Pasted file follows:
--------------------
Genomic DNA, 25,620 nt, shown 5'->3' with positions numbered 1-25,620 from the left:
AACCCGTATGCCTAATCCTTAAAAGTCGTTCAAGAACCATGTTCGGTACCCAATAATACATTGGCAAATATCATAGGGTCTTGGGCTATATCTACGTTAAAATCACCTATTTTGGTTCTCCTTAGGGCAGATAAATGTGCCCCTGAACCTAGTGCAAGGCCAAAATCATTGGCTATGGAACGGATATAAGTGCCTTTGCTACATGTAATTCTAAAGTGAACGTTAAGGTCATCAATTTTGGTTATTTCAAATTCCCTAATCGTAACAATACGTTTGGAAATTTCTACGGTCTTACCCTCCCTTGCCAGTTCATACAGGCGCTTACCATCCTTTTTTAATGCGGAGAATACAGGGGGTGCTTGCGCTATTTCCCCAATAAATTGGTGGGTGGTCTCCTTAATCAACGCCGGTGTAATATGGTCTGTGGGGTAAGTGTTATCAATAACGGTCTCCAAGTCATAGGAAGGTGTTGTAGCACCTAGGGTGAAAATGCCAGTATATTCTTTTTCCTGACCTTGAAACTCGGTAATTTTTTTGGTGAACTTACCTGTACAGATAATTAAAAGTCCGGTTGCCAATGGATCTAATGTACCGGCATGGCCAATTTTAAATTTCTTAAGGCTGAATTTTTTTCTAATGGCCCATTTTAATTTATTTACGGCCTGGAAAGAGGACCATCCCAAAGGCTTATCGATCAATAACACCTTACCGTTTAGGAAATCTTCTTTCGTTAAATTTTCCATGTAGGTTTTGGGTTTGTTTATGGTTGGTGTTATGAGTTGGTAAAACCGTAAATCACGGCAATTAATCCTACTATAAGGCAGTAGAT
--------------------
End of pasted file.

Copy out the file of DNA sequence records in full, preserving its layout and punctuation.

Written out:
Genomic DNA, 25,620 nt, shown 5'->3' with positions numbered 1-25,620 from the left:
AACCCGTATGCCTAATCCTTAAAAGTCGTTCAAGAACCATGTTCGGTACCCAATAATACATTGGCAAATATCATAGGGTCTTGGGCTATATCTACGTTAAAATCACCTATTTTGGTTCTCCTTAGGGCAGATAAATGTGCCCCTGAACCTAGTGCAAGGCCAAAATCATTGGCTATGGAACGGATATAAGTGCCTTTGCTACATGTAATTCTAAAGTGAACGTTAAGGTCATCAATTTTGGTTATTTCAAATTCCCTAATCGTAACAATACGTTTGGAAATTTCTACGGTCTTACCCTCCCTTGCCAGTTCATACAGGCGCTTACCATCCTTTTTTAATGCGGAGAATACAGGGGGTGCTTGCGCTATTTCCCCAATAAATTGGTGGGTGGTCTCCTTAATCAACGCCGGTGTAATATGGTCTGTGGGGTAAGTGTTATCAATAACGGTCTCCAAGTCATAGGAAGGTGTTGTAGCACCTAGGGTGAAAATGCCAGTATATTCTTTTTCCTGACCTTGAAACTCGGTAATTTTTTTGGTGAACTTACCTGTACAGATAATTAAAAGTCCGGTTGCCAATGGATCTAATGTACCGGCATGGCCAATTTTAAATTTCTTAAGGCTGAATTTTTTTCTAATGGCCCATTTTAATTTATTTACGGCCTGGAAAGAGGACCATCCCAAAGGCTTATCGATCAATAACACCTTACCGTTTAGGAAATCTTCTTTCGTTAAATTTTCCATGTAGGTTTTGGGTTTGTTTATGGTTGGTGTTATGAGTTGGTAAAACCGTAAATCACGGCAATTAATCCTACTATAAGGCAGTAGAT